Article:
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Prkl8r

What's up with WG liking to flatten the aft of their made up RN ships?

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Does that bother anybody else? I think it looks dumb.

 

They did it with the Neptune and Minotaur, and now they did it with the Lion and Conqueror.

 

None of the previous ships in either line had an aft that is just flat like that.


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13 minutes ago, Prkl8r said:

Does that bother anybody else? I think it looks dumb.

 

They did it with the Neptune and Minotaur, and now they did it with the Lion and Conqueror.

 

None of the previous ships in either line had an aft that is just flat like that.

 

t's called a "transom stern" look that up and stop wasting everyone's time on the forum. 


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10 minutes ago, Big_Spud said:

Because the British were switching to transom sterns?

Was just about to say. If it looks stupid but it works, it works.


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Just now, Aetreus said:

It makes ships faster.

 

But they're not painted red


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Just now, Cruiser_Noshiro said:

But they're not painted red

Yes they are, you just can't see it. That makes the ships faster too.


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11 minutes ago, Cruiser_Noshiro said:

 

But they're not painted red

They are red below the waterline.


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1 hour ago, Aetreus said:

It makes ships faster.

I thought the go faster stripes were supposed to do that?


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7 hours ago, Aetreus said:

It makes ships faster.

It makes ships at speed faster and more fuel efficient, but slower with worse fuel efficiency at low speeds. The US versions were much more extreme.

 

 001B.jpg


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Does that mean that they will be faster than 30 knots?


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7 hours ago, The_Cruel_Sea said:

It makes ships at speed faster and more fuel efficient, but slower with worse fuel efficiency at low speeds. The US versions were much more extreme.

 

 001B.jpg

 

I will be stealing that picture. Is that Alaska or Guam?


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15 hours ago, Cruiser_Noshiro said:

 

But they're not painted red

 

They're red on the inside.

 

The USN ships of every type have more dakka though.  


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16 hours ago, The_Cruel_Sea said:

It makes ships at speed faster and more fuel efficient, but slower with worse fuel efficiency at low speeds. The US versions were much more extreme.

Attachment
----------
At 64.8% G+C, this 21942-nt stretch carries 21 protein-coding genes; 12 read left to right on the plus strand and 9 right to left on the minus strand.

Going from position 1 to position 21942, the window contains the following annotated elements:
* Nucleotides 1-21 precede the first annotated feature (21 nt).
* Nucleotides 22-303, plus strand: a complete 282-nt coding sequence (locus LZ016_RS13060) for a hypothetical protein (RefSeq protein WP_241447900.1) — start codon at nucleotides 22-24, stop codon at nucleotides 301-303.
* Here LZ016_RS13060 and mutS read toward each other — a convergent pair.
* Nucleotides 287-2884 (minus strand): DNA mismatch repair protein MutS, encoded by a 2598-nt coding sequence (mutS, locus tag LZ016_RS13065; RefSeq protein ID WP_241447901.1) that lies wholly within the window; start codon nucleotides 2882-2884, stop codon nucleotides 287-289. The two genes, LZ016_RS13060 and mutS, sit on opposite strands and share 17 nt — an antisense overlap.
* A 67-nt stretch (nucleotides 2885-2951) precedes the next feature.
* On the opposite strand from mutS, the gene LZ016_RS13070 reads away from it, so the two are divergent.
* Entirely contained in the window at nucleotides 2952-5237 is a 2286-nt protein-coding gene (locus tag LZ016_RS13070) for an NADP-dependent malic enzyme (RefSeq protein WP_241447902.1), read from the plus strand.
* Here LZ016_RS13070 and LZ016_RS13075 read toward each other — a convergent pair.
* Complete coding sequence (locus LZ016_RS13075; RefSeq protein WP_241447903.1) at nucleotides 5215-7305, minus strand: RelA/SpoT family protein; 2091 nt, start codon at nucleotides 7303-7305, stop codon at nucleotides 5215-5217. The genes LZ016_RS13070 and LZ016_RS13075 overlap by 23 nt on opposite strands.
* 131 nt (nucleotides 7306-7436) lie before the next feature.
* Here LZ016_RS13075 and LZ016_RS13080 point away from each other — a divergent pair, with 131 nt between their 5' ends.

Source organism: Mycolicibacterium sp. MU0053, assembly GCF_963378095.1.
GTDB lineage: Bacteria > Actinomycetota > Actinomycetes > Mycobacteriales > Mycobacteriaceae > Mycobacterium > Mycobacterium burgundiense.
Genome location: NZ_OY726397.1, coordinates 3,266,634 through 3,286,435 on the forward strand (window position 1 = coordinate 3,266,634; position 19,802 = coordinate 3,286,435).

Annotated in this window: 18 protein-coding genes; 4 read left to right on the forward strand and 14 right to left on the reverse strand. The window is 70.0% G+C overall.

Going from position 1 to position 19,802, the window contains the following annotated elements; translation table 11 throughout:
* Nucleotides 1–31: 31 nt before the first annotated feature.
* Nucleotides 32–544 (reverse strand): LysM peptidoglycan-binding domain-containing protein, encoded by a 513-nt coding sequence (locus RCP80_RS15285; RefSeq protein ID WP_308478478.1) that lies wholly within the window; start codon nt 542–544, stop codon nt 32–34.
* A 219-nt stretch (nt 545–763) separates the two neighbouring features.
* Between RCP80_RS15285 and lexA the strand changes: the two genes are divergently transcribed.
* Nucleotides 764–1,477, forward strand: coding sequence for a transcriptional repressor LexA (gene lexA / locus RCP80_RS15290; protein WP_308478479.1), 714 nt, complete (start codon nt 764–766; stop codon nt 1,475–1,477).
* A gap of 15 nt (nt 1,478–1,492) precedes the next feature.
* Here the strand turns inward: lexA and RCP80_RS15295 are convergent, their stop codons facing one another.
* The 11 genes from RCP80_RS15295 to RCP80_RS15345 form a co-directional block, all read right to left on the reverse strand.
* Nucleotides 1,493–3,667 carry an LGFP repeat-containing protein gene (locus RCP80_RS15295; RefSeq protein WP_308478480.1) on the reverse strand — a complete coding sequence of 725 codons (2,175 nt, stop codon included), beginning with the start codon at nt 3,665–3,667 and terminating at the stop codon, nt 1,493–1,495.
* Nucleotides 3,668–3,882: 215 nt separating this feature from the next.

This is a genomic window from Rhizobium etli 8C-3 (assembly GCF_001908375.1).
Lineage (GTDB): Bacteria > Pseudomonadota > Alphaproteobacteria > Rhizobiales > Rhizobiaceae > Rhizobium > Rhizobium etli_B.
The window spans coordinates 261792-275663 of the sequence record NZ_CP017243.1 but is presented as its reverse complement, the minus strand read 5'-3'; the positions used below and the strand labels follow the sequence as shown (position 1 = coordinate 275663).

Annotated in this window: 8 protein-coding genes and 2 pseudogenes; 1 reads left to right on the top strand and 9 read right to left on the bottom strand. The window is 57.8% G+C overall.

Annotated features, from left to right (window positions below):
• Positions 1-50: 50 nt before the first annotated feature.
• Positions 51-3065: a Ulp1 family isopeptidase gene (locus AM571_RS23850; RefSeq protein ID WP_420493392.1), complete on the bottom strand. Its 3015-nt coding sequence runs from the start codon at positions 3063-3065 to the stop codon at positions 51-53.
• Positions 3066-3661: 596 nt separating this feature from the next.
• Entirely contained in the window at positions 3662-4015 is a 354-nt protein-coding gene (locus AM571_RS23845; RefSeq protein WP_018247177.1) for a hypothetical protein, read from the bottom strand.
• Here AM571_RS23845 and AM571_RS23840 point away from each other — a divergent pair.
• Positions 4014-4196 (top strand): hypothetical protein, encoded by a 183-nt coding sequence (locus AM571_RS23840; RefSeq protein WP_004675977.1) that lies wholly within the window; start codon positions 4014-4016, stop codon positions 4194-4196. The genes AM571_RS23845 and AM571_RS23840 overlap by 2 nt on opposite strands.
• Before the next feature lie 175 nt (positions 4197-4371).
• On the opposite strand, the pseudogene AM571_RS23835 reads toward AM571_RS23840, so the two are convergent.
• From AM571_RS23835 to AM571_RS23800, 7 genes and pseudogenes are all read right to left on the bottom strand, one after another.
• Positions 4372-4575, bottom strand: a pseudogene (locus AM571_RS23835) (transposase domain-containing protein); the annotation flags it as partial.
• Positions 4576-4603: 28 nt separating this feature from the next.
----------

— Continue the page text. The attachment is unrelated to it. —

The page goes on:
001B.jpg

 

Google search the picture for the whole picture series. Alaska.

Edited by The_Cruel_Sea

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6 hours ago, lemekillmister said:

Speaking of dumb, why should anyone be bothered by a transom on a ship?  What's "dumb" about a transom?   

It's an aesthetic thing, I just think it looks weird compared to the rounded stern of american high tier BBs. It's nothing I can't get over though.

 

I honestly just thought WG did it on their high tier RN made up ships just because. I didn't realize Vanguard had it, which is probably what they base them off.


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21 hours ago, Prkl8r said:

Does that bother anybody else? I think it looks dumb.

 

They did it with the Neptune and Minotaur, and now they did it with the Lion and Conqueror.

 

None of the previous ships in either line had an aft that is just flat like that.

 

As ship design advanced over time, it was realized that a transom stern, which is what that flat type of stern on Lion and Conqueror is called, allows for a higher speed without increasing weight or fuel consumption. If you're actually interested in listening, I can give a more in depth explaination - it's a very complex, but I can give you the basics. 

 

It is also of note that at the very least, Lion isn't made up. HMS Vanguard is built on the hull of a Lion Class ship. I don't mean to sound too rude here, but before you rant, do your research.


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1 hour ago, Prkl8r said:

It's an aesthetic thing, I just think it looks weird compared to the rounded stern of american high tier BBs. It's nothing I can't get over though.

 

I honestly just thought WG did it on their high tier RN made up ships just because. I didn't realize Vanguard had it, which is probably what they base them off.

 

Coincidentally, aesthetics are a substantial aspect in my profession which is product/industrial design and from an early age the forms of ship and boat hulls fascinated me and where one of the things that fired interests that lead me to become a designer.  Generally speaking, the aesthetics of transom sterns don't put me off.  If that form serves a function or at least doesn't diminish functionality then that's all the more better. 

Edited by lemekillmister

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On 8/11/2017 at 11:20 PM, Prkl8r said:

Does that bother anybody else? I think it looks dumb.

 

They did it with the Neptune and Minotaur, and now they did it with the Lion and Conqueror.

 

None of the previous ships in either line had an aft that is just flat like that.

Resident Naval Engineer here:

It's not an aesthetic thing, there is an actual engineering reason for this: